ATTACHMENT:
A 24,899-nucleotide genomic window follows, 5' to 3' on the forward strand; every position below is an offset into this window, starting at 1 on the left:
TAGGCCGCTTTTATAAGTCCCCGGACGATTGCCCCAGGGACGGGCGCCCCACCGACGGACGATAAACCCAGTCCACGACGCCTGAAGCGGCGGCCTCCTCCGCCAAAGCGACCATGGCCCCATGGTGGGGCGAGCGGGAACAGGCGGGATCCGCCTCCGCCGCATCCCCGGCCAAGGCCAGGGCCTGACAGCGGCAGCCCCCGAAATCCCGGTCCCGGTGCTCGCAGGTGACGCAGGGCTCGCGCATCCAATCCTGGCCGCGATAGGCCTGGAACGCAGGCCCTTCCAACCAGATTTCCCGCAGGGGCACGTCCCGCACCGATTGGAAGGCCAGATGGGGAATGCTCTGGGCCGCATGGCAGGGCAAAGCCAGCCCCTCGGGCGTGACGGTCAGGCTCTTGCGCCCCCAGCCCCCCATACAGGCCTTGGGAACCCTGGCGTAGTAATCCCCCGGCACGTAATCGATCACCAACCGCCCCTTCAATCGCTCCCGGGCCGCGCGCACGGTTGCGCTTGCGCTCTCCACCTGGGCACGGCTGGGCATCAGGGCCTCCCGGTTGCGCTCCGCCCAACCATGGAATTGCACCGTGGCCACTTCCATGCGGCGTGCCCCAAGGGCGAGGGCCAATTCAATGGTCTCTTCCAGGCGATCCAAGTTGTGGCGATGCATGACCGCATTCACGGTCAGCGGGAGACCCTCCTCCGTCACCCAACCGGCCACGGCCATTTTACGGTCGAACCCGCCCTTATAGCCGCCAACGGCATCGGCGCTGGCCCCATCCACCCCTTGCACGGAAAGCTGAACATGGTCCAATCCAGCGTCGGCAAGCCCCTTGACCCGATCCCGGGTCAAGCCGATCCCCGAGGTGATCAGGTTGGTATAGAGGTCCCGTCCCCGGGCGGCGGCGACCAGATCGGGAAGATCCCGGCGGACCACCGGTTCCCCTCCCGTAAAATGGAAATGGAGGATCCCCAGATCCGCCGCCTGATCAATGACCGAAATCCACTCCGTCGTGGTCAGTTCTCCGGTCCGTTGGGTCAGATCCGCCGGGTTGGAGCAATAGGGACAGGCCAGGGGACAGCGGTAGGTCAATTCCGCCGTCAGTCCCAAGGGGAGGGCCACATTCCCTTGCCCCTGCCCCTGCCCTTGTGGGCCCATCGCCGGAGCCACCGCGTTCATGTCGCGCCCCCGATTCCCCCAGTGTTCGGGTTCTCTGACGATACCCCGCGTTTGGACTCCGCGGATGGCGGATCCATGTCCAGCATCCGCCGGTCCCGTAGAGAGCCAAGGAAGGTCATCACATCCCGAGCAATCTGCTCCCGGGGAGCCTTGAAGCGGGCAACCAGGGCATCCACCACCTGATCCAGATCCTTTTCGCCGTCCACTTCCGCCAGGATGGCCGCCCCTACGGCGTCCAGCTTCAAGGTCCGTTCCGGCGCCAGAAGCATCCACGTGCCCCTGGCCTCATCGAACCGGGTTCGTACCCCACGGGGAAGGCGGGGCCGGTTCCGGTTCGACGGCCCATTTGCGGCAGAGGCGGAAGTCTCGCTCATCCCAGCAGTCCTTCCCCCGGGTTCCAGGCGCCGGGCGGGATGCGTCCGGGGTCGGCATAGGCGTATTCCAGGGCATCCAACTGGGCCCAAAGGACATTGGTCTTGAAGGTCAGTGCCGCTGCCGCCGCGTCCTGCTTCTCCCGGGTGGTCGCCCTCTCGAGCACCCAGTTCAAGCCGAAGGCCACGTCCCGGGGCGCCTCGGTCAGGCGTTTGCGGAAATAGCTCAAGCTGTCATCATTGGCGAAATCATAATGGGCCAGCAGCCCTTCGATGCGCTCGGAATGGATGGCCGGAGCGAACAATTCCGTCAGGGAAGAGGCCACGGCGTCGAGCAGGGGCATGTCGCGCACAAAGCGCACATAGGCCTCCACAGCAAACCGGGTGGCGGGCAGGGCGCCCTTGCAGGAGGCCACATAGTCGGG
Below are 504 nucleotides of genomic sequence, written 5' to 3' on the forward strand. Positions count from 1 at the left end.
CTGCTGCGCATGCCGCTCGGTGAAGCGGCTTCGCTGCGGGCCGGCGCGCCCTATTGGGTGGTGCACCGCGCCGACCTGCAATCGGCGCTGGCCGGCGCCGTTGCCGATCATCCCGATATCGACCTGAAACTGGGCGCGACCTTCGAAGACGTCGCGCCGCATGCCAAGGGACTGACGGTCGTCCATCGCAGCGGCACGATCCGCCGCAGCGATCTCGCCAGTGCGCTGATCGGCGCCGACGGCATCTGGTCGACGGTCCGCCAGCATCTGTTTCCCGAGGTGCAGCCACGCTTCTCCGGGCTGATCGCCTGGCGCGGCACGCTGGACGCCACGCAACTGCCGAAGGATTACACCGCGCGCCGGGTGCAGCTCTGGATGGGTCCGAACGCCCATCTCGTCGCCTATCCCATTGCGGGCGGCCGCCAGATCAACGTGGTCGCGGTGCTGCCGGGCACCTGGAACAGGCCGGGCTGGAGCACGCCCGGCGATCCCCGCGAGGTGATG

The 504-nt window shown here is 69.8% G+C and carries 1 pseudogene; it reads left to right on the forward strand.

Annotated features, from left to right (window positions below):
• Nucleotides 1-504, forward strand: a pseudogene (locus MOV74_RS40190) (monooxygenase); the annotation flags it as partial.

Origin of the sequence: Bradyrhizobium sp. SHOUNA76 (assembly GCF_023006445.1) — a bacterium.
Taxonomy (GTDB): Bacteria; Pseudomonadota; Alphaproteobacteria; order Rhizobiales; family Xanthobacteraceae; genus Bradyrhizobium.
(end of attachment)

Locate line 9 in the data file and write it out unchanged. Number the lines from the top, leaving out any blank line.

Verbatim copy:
Taxonomy (GTDB): Bacteria; Pseudomonadota; Alphaproteobacteria; order Rhizobiales; family Xanthobacteraceae; genus Bradyrhizobium.